Amid war Afghanistan trains thousands of new midwives
Afghanistan's health system is still deeply troubled after decades of war. But progress is being to reduce infant and maternal mortality.
Through a courtyard piled high with heaps of trash and teeming with flies, two sturdy women sit in a cool, dark room before a group of nearly a dozen women who range in age from 15 to 50. The two are midwives who have come to talk to the women living here with limited electricity and little clean water about the importance of maternal health.Skip to next paragraph
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Girls from nearby houses stream in as the midwives begin their presentation, pouring water from a clay-colored pitcher and moving their soapy hands slowly clockwise to show the proper method of hand washing.
When an older woman tells a girl living next door she is too young to join the session, the midwives intervene. The more learning, the better, they say, in a country plagued by the world's second-highest maternal mortality rate.
Afghanistan's capacity to address the health of its women has taken a remarkable turn for the better in the past seven years. In 2002, 60 percent of Afghans had no access to basic health services, according to a study led by Linda Bartlett, then of the Centers for Disease Control and Prevention in Atlanta. Furthermore, two-thirds of the country's districts had neither maternal nor child health services, with only 10 percent of Afghanistan's hospitals equipped for caesarean deliveries. Nearly 80 percent of the maternal deaths examined in Dr. Bartlett's study were judged preventable.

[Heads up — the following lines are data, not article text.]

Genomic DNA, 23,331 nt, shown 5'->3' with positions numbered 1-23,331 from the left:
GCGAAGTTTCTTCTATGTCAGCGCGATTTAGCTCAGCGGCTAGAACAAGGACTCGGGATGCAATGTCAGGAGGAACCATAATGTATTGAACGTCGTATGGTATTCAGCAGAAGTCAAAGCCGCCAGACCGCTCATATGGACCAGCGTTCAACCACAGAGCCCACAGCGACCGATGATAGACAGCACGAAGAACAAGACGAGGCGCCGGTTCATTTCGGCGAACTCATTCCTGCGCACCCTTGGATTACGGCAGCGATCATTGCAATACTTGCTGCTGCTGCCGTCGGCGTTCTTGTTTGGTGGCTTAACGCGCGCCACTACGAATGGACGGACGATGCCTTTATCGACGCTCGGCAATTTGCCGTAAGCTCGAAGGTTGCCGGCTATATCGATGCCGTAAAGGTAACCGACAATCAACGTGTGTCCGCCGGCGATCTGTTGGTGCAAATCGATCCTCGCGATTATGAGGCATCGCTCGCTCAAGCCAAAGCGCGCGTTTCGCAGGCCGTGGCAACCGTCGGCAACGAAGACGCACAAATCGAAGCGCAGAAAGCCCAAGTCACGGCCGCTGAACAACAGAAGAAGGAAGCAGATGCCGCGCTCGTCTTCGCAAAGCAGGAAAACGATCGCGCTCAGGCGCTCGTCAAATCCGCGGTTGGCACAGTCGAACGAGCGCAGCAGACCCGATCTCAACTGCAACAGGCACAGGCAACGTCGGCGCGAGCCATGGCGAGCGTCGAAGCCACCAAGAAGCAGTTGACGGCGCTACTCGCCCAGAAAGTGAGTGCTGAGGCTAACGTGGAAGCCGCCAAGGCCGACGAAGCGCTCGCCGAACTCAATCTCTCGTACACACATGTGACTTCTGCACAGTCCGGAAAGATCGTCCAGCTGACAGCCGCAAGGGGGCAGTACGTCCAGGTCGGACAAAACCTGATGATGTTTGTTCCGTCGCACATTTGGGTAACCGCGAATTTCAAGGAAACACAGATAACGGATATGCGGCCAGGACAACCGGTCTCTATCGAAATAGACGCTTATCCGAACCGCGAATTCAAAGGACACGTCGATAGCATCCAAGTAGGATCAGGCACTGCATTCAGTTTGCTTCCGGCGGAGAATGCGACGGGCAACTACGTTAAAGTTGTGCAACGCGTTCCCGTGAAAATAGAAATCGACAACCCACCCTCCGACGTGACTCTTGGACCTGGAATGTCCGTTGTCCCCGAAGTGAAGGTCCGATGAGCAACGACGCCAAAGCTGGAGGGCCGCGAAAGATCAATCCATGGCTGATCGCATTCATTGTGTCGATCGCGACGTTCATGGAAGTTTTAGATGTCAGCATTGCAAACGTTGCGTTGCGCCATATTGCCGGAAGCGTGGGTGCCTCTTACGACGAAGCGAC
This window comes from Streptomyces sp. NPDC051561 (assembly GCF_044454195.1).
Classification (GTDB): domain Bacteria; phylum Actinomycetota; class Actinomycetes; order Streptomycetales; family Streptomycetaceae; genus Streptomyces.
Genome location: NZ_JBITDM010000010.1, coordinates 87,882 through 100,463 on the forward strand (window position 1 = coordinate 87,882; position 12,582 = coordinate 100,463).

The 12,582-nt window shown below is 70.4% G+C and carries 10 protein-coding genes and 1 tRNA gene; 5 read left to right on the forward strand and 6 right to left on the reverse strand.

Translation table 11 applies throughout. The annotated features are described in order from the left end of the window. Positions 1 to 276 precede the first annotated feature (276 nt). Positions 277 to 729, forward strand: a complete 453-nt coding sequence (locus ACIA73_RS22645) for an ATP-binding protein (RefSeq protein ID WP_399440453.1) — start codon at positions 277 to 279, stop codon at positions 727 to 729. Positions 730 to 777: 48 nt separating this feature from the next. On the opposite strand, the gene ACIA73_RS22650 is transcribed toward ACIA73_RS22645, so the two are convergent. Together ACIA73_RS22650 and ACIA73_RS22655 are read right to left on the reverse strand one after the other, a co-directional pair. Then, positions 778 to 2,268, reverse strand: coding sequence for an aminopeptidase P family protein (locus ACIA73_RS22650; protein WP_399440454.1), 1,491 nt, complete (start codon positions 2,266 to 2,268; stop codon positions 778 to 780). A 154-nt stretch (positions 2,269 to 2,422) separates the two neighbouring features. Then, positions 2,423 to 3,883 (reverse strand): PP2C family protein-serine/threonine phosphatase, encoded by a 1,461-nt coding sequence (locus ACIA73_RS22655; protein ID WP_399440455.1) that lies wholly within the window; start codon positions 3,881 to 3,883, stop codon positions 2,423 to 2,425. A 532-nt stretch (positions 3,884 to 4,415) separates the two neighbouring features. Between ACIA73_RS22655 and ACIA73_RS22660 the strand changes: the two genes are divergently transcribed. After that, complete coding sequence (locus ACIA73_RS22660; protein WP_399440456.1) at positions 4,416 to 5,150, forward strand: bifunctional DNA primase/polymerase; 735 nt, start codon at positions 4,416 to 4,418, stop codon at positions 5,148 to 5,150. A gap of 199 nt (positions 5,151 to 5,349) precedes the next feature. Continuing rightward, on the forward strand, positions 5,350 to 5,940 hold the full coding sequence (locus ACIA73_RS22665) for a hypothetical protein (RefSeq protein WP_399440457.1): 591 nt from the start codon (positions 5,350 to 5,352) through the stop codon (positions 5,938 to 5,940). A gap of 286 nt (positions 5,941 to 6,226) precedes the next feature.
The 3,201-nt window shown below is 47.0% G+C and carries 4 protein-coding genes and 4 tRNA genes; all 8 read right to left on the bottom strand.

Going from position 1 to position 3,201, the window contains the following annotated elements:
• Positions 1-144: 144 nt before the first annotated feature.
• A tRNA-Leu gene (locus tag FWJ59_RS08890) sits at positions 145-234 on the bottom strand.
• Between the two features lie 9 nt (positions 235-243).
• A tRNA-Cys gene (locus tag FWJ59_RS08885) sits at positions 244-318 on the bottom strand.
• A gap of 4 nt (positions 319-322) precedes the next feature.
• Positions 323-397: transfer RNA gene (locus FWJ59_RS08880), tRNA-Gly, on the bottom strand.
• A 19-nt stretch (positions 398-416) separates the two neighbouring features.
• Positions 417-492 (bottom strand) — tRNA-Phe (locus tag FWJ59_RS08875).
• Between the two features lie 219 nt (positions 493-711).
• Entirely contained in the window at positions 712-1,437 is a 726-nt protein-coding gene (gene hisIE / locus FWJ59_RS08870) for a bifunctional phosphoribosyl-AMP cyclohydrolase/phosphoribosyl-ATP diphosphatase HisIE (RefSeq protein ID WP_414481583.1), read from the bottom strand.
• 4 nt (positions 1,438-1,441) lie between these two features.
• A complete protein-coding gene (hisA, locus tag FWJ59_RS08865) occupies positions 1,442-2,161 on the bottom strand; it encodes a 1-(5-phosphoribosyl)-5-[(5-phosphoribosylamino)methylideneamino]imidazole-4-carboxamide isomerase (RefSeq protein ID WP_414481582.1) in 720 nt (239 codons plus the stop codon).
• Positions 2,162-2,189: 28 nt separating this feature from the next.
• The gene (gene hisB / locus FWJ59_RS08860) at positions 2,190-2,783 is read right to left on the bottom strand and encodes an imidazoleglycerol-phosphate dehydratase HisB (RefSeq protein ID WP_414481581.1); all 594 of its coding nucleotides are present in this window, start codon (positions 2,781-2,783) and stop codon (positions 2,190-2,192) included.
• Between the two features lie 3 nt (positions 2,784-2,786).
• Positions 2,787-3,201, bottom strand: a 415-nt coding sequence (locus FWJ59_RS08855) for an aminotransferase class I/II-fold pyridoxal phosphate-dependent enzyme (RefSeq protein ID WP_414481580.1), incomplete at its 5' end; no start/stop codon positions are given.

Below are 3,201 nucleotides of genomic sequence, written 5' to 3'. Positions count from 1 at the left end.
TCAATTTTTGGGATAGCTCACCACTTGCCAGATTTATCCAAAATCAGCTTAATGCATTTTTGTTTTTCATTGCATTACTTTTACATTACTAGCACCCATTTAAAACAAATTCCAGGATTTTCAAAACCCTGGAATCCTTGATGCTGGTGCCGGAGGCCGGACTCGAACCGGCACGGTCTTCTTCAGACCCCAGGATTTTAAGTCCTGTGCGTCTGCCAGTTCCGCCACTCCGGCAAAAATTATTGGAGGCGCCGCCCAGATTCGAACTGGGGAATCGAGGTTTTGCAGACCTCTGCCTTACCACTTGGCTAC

But today, maternal health is among the nation's most tangible signs of progress thanks to projects such as this one sponsored by Terre des Hommes (TDH); investment by the international community in a network of clinics; and the growth of midwifery training programs. Afghanistan now finds itself in the rare position of serving as a role model for other poor countries seeking to quickly improve their ability to save women's lives.
Pashtoon Azfar, head of the Afghan Midwives Association, says the number of trained midwives has grown nearly six-fold since rebuilding effort in Afghanistan began. "In 2002, we had 467 midwives, but no one knew how qualified they were; for years, they had received no access to training," says Ms. Azfar, also a midwifery specialist with the international nonprofit health organization Jhpiego, whose maternal health programs are funded by the US Agency for International Development (USAID). Today, there are more than 2,400 midwives around the country who have been trained in a standardized and accredited two-year program, she says.
"There are very good lessons to be learned from Afghanistan," says Bartlett. "The midwifery education program appears to be a real success story that could inform programs in other countries."
Certainly much remains to be done in a country where poverty and illiteracy run rampant and infrastructure in the most remote regions is still meager. Afghanistan's Ministry of Public Health is now launching a follow-up survey to assess the impact of recent maternal health efforts, seven years after the last round of research began.